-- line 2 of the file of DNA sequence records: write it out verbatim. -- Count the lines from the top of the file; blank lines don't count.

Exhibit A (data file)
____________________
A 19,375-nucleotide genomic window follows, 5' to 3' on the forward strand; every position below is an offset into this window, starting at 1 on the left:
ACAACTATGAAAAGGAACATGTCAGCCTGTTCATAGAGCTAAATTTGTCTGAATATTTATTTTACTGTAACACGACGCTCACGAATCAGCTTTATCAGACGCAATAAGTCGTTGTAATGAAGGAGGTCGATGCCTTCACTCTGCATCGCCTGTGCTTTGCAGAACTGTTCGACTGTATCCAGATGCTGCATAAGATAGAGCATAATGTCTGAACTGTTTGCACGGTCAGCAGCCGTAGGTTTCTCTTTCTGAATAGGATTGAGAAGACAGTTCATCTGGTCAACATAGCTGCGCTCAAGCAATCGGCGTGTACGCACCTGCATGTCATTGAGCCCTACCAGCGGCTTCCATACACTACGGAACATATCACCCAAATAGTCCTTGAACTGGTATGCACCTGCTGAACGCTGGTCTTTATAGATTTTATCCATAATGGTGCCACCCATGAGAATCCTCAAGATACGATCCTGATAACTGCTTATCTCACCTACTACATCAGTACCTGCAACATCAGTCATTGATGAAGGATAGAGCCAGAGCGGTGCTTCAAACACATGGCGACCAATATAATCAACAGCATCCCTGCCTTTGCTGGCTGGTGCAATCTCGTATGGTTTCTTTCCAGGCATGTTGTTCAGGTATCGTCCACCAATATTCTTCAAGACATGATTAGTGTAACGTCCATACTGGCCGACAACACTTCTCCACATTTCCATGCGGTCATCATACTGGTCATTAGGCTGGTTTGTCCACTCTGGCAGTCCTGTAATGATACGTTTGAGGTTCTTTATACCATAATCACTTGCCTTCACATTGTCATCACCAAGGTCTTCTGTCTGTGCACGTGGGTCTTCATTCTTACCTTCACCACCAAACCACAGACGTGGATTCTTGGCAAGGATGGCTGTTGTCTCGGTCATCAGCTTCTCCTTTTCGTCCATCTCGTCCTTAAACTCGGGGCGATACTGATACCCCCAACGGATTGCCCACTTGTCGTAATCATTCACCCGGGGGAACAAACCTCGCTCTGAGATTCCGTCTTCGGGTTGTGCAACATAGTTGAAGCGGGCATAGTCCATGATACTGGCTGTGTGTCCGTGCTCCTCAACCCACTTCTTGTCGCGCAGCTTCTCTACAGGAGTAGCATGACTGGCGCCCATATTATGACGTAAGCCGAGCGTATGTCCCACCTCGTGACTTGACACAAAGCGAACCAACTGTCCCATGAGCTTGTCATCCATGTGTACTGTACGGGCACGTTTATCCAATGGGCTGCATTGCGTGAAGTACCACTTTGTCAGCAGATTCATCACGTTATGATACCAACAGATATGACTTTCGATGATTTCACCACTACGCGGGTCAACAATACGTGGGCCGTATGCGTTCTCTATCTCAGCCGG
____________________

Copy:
ACAACTATGAAAAGGAACATGTCAGCCTGTTCATAGAGCTAAATTTGTCTGAATATTTATTTTACTGTAACACGACGCTCACGAATCAGCTTTATCAGACGCAATAAGTCGTTGTAATGAAGGAGGTCGATGCCTTCACTCTGCATCGCCTGTGCTTTGCAGAACTGTTCGACTGTATCCAGATGCTGCATAAGATAGAGCATAATGTCTGAACTGTTTGCACGGTCAGCAGCCGTAGGTTTCTCTTTCTGAATAGGATTGAGAAGACAGTTCATCTGGTCAACATAGCTGCGCTCAAGCAATCGGCGTGTACGCACCTGCATGTCATTGAGCCCTACCAGCGGCTTCCATACACTACGGAACATATCACCCAAATAGTCCTTGAACTGGTATGCACCTGCTGAACGCTGGTCTTTATAGATTTTATCCATAATGGTGCCACCCATGAGAATCCTCAAGATACGATCCTGATAACTGCTTATCTCACCTACTACATCAGTACCTGCAACATCAGTCATTGATGAAGGATAGAGCCAGAGCGGTGCTTCAAACACATGGCGACCAATATAATCAACAGCATCCCTGCCTTTGCTGGCTGGTGCAATCTCGTATGGTTTCTTTCCAGGCATGTTGTTCAGGTATCGTCCACCAATATTCTTCAAGACATGATTAGTGTAACGTCCATACTGGCCGACAACACTTCTCCACATTTCCATGCGGTCATCATACTGGTCATTAGGCTGGTTTGTCCACTCTGGCAGTCCTGTAATGATACGTTTGAGGTTCTTTATACCATAATCACTTGCCTTCACATTGTCATCACCAAGGTCTTCTGTCTGTGCACGTGGGTCTTCATTCTTACCTTCACCACCAAACCACAGACGTGGATTCTTGGCAAGGATGGCTGTTGTCTCGGTCATCAGCTTCTCCTTTTCGTCCATCTCGTCCTTAAACTCGGGGCGATACTGATACCCCCAACGGATTGCCCACTTGTCGTAATCATTCACCCGGGGGAACAAACCTCGCTCTGAGATTCCGTCTTCGGGTTGTGCAACATAGTTGAAGCGGGCATAGTCCATGATACTGGCTGTGTGTCCGTGCTCCTCAACCCACTTCTTGTCGCGCAGCTTCTCTACAGGAGTAGCATGACTGGCGCCCATATTATGACGTAAGCCGAGCGTATGTCCCACCTCGTGACTTGACACAAAGCGAACCAACTGTCCCATGAGCTTGTCATCCATGTGTACTGTACGGGCACGTTTATCCAATGGGCTGCATTGCGTGAAGTACCACTTTGTCAGCAGATTCATCACGTTATGATACCAACAGATATGACTTTCGATGATTTCACCACTACGCGGGTCAACAATACGTGGGCCGTATGCGTTCTCTATCTCAGCCGG